All eyes on Florida at Bayer’s Focus on Florida Media Summit

By |  August 26, 2019 0 Comments
and Mike Ruizzo at Bayer’s Focus on Florida Media Summit. (Photo: Clara Richter)

(L to R) Al Kinkle, Sheryl Wells, Todd Lowe, Laurie Frutchey, Zach Lane and Mike Ruizzo at Bayer’s Focus on Florida Media Summit. (Photo: Clara Richter)

When it comes to growing and maintaining turfgrass, Florida is a very important state. That was the main message behind Bayer’s Focus on Florida Media Summit, held July 11-12 in Naples, Fla.

“Florida is the perfect storm for grass growing, product development and learning about new turf diseases,” said Sheryl Wells, field development representative from Bayer’s crop science division.

During the event, attendees visited with superintendents at two golf courses in southwest Florida — Mike Meisenhelter at West Bay Club and Laurie Frutchey at Lexington Country Club — to learn how they care for their turf despite the demands of Florida’s growing conditions.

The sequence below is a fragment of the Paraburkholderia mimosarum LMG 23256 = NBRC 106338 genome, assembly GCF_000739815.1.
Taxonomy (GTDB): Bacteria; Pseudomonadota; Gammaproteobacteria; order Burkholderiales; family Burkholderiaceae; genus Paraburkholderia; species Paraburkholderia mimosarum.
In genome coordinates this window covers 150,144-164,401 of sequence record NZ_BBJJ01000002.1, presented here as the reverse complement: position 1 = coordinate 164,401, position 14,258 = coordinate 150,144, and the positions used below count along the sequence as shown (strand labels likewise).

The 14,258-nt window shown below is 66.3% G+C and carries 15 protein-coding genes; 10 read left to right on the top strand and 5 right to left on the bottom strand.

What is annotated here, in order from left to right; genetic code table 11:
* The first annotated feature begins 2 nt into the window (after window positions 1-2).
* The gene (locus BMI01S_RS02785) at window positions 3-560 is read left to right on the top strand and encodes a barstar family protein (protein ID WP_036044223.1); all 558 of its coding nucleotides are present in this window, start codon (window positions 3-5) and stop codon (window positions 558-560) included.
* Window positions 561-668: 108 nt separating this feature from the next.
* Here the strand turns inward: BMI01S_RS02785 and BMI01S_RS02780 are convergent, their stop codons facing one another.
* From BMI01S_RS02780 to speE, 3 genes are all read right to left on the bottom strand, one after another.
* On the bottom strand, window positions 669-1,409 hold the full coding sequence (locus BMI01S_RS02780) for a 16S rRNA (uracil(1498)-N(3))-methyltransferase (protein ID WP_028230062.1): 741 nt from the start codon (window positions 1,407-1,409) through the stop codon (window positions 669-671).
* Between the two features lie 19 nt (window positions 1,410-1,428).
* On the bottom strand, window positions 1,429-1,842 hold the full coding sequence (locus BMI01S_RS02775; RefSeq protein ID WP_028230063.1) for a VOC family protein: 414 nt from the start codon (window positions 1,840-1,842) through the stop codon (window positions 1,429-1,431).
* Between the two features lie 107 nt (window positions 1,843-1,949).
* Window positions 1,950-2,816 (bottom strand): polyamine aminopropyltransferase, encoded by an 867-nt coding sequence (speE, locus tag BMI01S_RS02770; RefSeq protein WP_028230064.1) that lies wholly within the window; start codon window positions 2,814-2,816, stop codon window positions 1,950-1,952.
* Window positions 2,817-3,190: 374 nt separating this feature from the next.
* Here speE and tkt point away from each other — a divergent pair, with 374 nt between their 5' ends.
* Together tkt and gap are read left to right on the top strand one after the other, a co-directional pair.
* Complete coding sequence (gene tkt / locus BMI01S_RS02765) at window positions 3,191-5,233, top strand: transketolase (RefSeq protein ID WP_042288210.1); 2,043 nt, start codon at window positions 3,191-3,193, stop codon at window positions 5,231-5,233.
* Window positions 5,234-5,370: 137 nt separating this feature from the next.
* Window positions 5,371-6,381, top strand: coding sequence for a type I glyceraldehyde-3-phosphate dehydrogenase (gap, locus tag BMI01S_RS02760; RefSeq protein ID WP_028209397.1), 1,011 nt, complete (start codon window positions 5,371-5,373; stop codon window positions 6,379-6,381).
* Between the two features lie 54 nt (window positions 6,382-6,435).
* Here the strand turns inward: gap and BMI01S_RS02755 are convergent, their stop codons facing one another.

Before moving to Florida, Meisenhelter worked in Texas, where environmental conditions are a little different than in the Sunshine State.

According to Meisenhelter, the rain cycle affects irrigation practices, and the porous, sandy soil makes it difficult to regulate moisture. He adds that Florida is the “bug capital of the world.”

“If you are a superintendent coming to Florida,” Meisenhelter said, “pick up the phone and ask for help.”

Frutchey has been working as a superintendent in Florida for 27 years and has been at Lexington for 18 years.

She says two of the most difficult things about growing turf in Florida are the sandy soil and nematodes, but if you surround yourself with successful professionals, you can get through it.

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